A Sultry Sicilian Sunday Lunch, Stefania Barzini Style

Question: how many people still ‘do’ Sunday lunch these days? Meaning, as the high point of the gastronomic week, as the family get-together nexus, as the excuse to invite good friends for a slow-paced convivial experience?

Culturally speaking, I associate this ‘special’ Sunday meal with the rightly famous British Sunday Roast and with the Italian “Pranzo della Domenica”.  Meaning, question again, was the Sunday lunch a big deal in other countries too? I’ve not heard of it being celebrated in North America, or France or Spain or the Netherlands, Scandinavia or Germany/Austria/Switzerland or Eastern Europe – but of course that’s not to mean that it does not exist in these geographical parts, simply that I’ve not heard about it.

So far as my family is concerned, this was never a tradition chez nous.  I’m of maverick stock.  So no one would say that I am an ardent proponent of the Sunday luncheon.  That said, it’s primarily because it means having to prepare much of the meal the day before, and wake up at the crack of dawn on the day to get everything done spit-spot.  It’s the timing that’s tiring for me.  Drinking wine is most definitely part and parcel of the pranzo della domenica and then what happens, eh?, I ask you?  One gets sleepy and yearns to catch forty winks – what better way to book-end the experience than a Sunday nap?  But if one is with friends, or not in one’s own home, this is not an option and it becomes hard work staving off the droopy eyelids despite the copious cups of post prandial coffee.  Sigh.  I get woozy after a boozy dinner too but going to bed is the natural next step and falling asleep is simply bliss.  So, yes, these are just some of the reasons why I prefer a dinner on the whole.

They say that the mundane is to be cherished.  True.  How much more, then, should a ‘special’ occasion be appreciated !  It stands to reason.  Which is why I heartily accepted an invitation to Stefania Barzini’s for Sunday lunch the other day.  This was not the first time I had enjoyed a Sicilian menu cooked by her and her friend Paolo Colombo (if you have not heard about Stefania, you can read all about her in this piece I wrote: https://frascaticookingthatsamore.wordpress.com/2016/11/23/kale-crostini-by-stefania-barzini/).

Another attraction (well, for me at least) is that because the invitation is open to people who are interested in a top-notch home-cooked meal presented in the chef’s own home, you never know who you are going to meet.  Some are friends of Stefania’s, some are acquaintances, and others are complete newcomers.  The atmosphere is one of a hail-fellow-well-met welcome, sit yourself down, and eat and drink.  Very little fuss, people are supposed to cooperate.  They are expected to mix and mingle as Stefania and Paola see to the finishing touches and bring in the food, course upon course.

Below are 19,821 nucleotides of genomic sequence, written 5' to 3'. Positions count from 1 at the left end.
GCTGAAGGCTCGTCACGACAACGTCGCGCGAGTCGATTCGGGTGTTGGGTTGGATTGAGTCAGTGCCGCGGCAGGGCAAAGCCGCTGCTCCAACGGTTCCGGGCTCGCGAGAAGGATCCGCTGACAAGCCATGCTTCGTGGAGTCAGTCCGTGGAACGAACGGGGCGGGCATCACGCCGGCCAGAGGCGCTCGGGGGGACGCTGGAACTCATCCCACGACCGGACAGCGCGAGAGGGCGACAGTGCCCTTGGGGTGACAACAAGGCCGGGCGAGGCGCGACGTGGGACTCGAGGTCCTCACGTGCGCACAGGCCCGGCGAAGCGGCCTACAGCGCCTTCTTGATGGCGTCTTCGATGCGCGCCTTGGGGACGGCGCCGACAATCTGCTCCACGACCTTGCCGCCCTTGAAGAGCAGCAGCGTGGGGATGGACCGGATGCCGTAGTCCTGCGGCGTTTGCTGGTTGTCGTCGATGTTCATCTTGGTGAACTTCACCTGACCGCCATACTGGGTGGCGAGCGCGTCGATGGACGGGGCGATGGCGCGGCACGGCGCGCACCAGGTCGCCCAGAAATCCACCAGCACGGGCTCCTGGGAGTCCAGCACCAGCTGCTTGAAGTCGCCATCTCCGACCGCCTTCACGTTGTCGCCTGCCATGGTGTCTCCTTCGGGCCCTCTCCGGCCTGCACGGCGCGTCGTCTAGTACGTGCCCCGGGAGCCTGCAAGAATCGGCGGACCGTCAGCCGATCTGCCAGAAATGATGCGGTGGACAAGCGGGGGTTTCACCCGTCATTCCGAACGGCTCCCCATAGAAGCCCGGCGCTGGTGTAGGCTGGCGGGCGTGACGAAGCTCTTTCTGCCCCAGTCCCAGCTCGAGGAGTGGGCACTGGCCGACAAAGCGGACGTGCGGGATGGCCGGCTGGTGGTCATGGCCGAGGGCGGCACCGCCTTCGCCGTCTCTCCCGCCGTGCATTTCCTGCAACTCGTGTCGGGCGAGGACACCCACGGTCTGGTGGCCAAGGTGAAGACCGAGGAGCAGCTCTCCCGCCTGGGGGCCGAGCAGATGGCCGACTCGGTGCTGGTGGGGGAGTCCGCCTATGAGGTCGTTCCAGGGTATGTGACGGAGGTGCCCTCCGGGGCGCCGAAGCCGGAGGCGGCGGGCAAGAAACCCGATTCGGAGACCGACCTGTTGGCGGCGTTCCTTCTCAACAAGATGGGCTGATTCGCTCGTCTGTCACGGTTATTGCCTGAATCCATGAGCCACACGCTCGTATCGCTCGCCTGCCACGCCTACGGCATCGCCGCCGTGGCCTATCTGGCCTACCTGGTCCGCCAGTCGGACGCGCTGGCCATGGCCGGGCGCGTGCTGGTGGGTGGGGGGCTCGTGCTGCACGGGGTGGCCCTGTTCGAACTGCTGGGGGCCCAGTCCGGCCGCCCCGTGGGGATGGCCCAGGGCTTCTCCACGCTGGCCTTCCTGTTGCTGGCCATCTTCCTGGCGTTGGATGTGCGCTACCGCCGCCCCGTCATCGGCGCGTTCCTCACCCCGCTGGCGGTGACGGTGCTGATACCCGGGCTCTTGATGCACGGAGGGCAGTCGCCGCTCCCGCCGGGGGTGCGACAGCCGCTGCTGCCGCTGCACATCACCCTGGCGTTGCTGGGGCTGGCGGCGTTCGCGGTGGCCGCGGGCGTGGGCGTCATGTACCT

Since, on the whole, it is mostly I who do the cooking for dinner parties, on top of the mundande-to-be-cherished daily meals, I confess that not having to lift a finger (other than to eat) for a change is  a feeling I embraced to the hilt.  I felt so spoilt.  My delightful daughter who loves Sunday lunches (as well as all things Sicilian) decided to join me and that was an added and unexpected bonus.   I love Stefania and her husband’s home, not to mention the kitchen!, it seems made for this kind of entertaining.


Stefani’as kitchen before the onslaught of the guests.


I served some fantastic just-fried saffron-steeped rice balls as an ice-breaker to a group of people sitting on the sofas around the large coffee table.  “Since you are all too shy to be the first to grab one, I shall pass the plate around,” I said encouragingly.  No further chivvying was required after that – we all partook with a vengeance of whatever was put before us as nibbles before sitting at the tables for the main courses.


Oh this citrus-buttressed chicken liver paté … I couldn’t get enough of it.


There was also a large platter of cured meats from Sicily (silly me, didn’t take any photos) as well as home-cured olives and pepper flecked cheese from the Nebrodi region of Sicily.  Nibbles galore.

4And then, once seated at the table(s), we were served our pasta course.  Ravioli stuffed with fresh ricotta and dressed with a mint and sage sauce.  A sprinkling of pecorino cheese.

6And were they good?  Is the pope catholic ….?  No, seriously.  They were excellent.  The texture of the home-made pasta was incredble, it was as silky as the ricotta stuffing.  The flavour was of course a savoury one but there was just a hint of sweetness that the mint and sage offset beautifully.  Very more-ish indeed.

7The pièce de résistance … the brioche salata, or “brioscia”.  A pie named after the French brioche, I presume.  This, as well as the other recipes, were all from Fabrizia Tasca Lanza’s repertoire, for which Stefania was most grateful, as were we.